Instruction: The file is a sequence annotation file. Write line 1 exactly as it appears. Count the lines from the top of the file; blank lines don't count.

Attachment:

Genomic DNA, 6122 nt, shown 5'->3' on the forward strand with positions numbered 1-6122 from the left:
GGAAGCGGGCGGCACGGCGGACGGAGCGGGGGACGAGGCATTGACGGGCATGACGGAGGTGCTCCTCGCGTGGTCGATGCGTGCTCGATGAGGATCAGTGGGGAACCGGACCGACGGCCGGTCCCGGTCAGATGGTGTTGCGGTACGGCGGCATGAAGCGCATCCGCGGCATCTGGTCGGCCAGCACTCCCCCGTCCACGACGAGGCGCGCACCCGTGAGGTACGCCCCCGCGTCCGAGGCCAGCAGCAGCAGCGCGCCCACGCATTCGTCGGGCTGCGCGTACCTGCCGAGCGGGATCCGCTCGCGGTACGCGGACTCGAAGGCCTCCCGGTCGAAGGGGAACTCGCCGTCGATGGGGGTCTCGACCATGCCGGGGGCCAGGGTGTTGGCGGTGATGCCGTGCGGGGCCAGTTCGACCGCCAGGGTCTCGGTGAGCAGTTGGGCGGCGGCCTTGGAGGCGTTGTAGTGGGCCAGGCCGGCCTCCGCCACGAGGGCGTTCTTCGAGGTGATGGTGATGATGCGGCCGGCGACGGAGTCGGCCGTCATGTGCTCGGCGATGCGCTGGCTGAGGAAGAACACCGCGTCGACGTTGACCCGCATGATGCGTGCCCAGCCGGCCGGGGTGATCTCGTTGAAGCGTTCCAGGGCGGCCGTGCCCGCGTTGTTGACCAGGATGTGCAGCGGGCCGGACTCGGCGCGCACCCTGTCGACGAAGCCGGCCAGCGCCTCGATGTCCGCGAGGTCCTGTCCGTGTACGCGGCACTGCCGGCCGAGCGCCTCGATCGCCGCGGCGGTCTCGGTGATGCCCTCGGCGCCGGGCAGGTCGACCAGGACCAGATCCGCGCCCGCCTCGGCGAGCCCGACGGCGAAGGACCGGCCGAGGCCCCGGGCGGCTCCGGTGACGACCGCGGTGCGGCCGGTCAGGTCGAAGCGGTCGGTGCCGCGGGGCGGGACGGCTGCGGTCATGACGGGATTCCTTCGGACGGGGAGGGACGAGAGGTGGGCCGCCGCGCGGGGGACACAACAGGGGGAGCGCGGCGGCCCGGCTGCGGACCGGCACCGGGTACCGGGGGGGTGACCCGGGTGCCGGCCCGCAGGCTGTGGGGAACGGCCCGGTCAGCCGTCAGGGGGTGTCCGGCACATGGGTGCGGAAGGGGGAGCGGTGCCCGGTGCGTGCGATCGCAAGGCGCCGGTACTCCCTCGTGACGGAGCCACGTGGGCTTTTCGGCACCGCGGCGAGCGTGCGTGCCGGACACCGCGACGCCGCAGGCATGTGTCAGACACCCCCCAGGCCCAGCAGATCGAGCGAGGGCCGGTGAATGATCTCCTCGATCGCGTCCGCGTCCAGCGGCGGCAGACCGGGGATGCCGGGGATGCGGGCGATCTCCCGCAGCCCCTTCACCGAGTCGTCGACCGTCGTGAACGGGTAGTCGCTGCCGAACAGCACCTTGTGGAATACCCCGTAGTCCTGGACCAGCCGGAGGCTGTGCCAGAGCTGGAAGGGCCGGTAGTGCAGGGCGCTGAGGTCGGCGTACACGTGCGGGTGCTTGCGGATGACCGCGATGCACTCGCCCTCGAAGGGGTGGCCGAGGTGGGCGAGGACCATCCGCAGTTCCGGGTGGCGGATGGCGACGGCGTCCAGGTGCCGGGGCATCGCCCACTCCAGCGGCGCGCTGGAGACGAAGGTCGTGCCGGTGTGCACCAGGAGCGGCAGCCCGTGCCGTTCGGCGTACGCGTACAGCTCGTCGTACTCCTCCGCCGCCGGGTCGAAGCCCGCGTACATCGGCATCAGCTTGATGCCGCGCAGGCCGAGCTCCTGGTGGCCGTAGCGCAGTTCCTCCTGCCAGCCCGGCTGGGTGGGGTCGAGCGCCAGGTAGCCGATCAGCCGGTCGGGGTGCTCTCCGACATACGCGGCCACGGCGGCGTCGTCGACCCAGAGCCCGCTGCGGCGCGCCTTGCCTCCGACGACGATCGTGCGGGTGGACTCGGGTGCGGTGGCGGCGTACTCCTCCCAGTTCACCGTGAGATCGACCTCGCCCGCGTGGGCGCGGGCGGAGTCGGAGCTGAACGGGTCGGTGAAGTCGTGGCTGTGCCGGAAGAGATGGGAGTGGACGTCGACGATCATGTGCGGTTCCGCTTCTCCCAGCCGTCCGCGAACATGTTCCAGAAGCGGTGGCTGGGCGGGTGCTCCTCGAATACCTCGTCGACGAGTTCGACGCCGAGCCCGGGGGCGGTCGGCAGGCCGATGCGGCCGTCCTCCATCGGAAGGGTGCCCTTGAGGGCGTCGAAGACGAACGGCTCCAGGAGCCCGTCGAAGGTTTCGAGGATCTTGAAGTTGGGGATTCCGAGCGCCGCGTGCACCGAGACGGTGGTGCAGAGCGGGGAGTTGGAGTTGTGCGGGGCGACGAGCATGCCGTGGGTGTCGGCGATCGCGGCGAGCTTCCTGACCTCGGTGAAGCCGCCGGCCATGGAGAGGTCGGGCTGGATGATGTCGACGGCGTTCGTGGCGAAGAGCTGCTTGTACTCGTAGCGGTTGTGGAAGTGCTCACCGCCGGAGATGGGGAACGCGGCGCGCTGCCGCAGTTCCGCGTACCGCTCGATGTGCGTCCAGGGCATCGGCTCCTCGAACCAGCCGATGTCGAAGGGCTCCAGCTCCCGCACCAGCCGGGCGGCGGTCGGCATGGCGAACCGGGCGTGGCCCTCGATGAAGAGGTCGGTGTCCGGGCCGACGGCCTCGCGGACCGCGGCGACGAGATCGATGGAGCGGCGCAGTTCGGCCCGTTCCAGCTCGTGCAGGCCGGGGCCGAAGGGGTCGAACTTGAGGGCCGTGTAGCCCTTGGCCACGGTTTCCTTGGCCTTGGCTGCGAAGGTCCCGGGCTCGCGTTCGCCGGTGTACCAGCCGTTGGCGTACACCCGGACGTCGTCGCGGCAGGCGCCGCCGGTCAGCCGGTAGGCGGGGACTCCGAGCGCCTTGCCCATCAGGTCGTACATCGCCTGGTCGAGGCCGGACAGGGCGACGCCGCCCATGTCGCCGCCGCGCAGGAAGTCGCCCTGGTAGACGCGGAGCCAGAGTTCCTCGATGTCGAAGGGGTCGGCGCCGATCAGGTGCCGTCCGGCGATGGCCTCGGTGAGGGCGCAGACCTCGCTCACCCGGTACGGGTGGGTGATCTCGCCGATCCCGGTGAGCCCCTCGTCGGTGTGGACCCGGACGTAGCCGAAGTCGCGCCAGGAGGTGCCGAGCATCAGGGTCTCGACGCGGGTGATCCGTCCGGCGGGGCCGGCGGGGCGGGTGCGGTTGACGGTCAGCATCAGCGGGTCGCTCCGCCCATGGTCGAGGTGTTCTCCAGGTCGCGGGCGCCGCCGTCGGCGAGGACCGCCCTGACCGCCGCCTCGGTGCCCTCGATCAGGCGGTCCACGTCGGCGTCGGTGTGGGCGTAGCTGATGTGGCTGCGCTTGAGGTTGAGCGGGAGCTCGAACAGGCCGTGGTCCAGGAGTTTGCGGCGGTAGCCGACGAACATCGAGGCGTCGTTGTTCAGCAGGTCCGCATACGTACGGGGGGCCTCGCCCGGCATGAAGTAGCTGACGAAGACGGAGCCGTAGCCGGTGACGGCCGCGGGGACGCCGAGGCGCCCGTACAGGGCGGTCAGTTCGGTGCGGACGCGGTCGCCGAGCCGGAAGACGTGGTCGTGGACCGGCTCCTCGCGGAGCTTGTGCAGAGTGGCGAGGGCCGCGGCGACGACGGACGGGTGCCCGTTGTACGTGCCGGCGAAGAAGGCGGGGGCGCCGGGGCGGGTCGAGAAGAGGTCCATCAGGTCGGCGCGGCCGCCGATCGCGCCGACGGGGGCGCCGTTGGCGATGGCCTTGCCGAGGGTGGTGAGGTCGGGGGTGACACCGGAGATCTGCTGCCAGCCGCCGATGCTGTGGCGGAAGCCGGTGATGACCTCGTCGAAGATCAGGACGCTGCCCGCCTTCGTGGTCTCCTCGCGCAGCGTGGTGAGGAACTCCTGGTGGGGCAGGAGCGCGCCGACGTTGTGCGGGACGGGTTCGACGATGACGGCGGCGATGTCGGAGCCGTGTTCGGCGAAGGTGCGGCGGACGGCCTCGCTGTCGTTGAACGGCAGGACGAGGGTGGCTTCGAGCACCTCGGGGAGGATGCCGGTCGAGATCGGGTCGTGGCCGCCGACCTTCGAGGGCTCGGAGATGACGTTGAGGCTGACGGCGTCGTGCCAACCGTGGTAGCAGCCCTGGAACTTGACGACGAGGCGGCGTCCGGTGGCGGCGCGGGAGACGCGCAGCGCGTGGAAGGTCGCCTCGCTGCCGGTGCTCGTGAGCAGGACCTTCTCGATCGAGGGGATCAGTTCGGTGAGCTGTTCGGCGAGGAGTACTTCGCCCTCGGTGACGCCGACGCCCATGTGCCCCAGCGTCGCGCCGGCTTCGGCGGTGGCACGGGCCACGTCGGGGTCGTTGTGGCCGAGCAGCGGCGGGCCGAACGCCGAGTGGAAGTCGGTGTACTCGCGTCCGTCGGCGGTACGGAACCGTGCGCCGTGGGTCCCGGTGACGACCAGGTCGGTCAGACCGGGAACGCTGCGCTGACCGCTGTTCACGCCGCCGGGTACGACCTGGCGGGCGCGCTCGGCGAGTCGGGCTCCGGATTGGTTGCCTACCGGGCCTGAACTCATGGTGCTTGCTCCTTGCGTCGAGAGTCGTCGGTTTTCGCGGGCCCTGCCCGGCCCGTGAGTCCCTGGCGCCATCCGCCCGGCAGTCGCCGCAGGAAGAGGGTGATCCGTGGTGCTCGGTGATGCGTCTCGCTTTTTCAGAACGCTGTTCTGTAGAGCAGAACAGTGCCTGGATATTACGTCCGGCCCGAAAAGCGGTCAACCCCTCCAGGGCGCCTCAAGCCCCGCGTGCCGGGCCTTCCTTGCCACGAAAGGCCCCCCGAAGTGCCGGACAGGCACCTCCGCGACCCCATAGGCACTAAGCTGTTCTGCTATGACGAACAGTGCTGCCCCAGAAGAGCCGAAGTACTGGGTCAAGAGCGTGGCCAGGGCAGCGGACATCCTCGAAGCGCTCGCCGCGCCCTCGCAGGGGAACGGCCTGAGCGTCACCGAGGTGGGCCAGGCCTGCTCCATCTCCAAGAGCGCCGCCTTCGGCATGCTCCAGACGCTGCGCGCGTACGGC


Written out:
Genomic DNA, 6122 nt, shown 5'->3' on the forward strand with positions numbered 1-6122 from the left: